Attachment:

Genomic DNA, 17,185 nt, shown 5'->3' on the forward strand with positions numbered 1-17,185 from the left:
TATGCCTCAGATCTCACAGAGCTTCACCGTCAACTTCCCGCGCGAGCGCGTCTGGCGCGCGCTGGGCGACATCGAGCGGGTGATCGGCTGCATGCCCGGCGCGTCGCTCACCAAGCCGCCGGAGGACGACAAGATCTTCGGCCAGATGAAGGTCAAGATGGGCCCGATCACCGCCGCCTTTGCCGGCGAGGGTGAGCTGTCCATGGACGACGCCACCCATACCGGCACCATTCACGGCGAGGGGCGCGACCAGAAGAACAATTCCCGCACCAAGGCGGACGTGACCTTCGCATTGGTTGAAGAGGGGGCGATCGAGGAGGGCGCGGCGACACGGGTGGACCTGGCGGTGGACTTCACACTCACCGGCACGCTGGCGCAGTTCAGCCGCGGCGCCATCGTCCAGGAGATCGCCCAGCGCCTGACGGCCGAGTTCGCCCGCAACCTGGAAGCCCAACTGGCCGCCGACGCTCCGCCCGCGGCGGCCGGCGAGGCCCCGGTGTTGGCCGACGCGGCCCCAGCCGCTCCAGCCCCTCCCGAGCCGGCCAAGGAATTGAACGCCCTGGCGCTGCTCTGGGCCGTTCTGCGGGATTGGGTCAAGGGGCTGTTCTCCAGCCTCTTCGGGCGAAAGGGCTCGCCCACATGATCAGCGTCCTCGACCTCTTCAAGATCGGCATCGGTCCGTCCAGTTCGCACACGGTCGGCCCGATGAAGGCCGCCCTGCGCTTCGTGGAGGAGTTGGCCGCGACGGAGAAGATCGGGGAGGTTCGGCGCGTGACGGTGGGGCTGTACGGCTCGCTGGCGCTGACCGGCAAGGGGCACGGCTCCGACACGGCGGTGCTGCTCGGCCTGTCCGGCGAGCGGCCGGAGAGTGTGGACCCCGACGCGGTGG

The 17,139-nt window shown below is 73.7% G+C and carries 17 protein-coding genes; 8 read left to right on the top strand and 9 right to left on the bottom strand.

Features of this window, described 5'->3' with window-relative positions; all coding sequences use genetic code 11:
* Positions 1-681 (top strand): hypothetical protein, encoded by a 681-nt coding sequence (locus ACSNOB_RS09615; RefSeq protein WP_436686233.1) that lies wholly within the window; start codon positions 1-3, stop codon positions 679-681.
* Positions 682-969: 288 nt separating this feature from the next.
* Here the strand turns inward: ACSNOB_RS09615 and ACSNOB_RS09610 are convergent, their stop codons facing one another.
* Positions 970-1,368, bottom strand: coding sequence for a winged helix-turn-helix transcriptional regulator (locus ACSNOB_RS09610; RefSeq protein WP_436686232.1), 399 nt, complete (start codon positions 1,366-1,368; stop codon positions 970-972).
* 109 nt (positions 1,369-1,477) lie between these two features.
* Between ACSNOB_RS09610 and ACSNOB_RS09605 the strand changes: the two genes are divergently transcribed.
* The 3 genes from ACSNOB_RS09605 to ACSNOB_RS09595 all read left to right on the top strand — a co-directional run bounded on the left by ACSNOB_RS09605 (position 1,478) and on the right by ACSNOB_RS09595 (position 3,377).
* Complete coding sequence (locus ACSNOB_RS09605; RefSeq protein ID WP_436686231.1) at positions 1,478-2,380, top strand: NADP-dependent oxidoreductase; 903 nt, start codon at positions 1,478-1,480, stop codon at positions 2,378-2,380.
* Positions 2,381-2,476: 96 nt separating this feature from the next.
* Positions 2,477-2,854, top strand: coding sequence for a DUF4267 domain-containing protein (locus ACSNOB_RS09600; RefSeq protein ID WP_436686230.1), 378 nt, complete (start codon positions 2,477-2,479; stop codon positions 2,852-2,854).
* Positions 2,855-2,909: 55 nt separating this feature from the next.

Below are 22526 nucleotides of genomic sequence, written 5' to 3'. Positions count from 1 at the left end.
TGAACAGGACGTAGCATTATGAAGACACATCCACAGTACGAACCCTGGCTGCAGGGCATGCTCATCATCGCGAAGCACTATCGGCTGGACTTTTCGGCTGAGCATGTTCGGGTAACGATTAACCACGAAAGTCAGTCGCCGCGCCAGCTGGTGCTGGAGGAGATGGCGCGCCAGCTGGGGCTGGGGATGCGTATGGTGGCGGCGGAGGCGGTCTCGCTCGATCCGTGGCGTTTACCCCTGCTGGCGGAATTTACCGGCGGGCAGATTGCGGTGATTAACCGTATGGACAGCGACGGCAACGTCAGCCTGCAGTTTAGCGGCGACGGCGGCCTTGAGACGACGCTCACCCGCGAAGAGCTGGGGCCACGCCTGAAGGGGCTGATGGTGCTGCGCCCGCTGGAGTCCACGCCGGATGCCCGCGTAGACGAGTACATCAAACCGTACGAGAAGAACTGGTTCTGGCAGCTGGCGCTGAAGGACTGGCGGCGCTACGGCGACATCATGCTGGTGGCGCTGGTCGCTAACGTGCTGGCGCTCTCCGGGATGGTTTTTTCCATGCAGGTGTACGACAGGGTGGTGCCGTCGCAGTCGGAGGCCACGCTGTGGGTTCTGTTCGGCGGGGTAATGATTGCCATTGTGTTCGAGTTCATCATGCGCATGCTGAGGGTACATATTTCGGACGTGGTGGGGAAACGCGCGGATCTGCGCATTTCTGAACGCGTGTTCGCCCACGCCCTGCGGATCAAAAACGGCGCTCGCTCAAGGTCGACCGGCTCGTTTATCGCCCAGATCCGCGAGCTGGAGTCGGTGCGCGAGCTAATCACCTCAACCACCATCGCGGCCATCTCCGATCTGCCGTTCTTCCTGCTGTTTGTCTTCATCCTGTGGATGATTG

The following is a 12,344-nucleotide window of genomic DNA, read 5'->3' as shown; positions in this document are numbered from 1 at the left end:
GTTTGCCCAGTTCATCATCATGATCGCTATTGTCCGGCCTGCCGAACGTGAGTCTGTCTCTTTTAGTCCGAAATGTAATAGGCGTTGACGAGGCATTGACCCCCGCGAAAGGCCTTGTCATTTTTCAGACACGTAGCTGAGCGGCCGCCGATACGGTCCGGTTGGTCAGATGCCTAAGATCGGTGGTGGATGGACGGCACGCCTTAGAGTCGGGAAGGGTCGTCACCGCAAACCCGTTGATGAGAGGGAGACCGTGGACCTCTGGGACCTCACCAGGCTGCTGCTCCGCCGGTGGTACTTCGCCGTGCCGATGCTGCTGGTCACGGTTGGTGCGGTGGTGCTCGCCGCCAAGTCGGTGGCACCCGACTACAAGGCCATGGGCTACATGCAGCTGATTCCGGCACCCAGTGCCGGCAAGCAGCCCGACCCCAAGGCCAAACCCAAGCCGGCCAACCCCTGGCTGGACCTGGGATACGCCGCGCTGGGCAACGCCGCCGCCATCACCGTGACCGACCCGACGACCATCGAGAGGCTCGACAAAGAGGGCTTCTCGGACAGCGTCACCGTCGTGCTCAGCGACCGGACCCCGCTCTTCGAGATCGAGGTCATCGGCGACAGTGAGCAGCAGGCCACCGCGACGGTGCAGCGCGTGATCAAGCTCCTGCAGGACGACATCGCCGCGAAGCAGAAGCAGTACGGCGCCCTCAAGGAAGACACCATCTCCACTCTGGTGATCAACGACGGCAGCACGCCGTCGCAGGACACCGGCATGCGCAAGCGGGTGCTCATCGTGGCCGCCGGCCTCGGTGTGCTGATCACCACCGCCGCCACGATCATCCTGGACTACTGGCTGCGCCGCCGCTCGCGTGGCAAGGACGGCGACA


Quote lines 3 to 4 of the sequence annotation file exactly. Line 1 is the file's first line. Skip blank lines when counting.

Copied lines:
The 17,139-nt window shown below is 73.7% G+C and carries 17 protein-coding genes; 8 read left to right on the top strand and 9 right to left on the bottom strand.

Features of this window, described 5'->3' with window-relative positions; all coding sequences use genetic code 11: